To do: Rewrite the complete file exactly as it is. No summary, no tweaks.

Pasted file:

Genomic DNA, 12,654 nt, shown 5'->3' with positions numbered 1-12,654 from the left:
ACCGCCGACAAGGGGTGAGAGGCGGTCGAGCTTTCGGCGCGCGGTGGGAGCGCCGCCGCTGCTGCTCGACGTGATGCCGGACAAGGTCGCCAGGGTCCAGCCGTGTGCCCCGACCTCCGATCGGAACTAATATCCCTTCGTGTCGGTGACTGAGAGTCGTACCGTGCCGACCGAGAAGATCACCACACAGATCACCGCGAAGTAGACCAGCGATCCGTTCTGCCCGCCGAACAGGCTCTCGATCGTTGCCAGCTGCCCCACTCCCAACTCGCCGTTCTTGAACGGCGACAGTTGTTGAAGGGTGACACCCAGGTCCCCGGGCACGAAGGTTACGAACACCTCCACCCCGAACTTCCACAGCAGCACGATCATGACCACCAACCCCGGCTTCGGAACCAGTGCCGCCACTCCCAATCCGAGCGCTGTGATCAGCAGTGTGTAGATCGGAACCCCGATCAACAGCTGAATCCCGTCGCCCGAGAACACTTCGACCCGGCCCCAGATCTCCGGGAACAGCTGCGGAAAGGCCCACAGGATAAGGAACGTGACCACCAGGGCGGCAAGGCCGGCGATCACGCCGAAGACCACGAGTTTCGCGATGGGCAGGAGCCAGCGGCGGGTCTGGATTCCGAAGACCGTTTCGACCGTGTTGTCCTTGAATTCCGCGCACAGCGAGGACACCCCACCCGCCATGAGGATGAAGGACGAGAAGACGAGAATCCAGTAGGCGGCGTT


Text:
Genomic DNA, 12,654 nt, shown 5'->3' with positions numbered 1-12,654 from the left:
ACCGCCGACAAGGGGTGAGAGGCGGTCGAGCTTTCGGCGCGCGGTGGGAGCGCCGCCGCTGCTGCTCGACGTGATGCCGGACAAGGTCGCCAGGGTCCAGCCGTGTGCCCCGACCTCCGATCGGAACTAATATCCCTTCGTGTCGGTGACTGAGAGTCGTACCGTGCCGACCGAGAAGATCACCACACAGATCACCGCGAAGTAGACCAGCGATCCGTTCTGCCCGCCGAACAGGCTCTCGATCGTTGCCAGCTGCCCCACTCCCAACTCGCCGTTCTTGAACGGCGACAGTTGTTGAAGGGTGACACCCAGGTCCCCGGGCACGAAGGTTACGAACACCTCCACCCCGAACTTCCACAGCAGCACGATCATGACCACCAACCCCGGCTTCGGAACCAGTGCCGCCACTCCCAATCCGAGCGCTGTGATCAGCAGTGTGTAGATCGGAACCCCGATCAACAGCTGAATCCCGTCGCCCGAGAACACTTCGACCCGGCCCCAGATCTCCGGGAACAGCTGCGGAAAGGCCCACAGGATAAGGAACGTGACCACCAGGGCGGCAAGGCCGGCGATCACGCCGAAGACCACGAGTTTCGCGATGGGCAGGAGCCAGCGGCGGGTCTGGATTCCGAAGACCGTTTCGACCGTGTTGTCCTTGAATTCCGCGCACAGCGAGGACACCCCACCCGCCATGAGGATGAAGGACGAGAAGACGAGAATCCAGTAGGCGGCGTT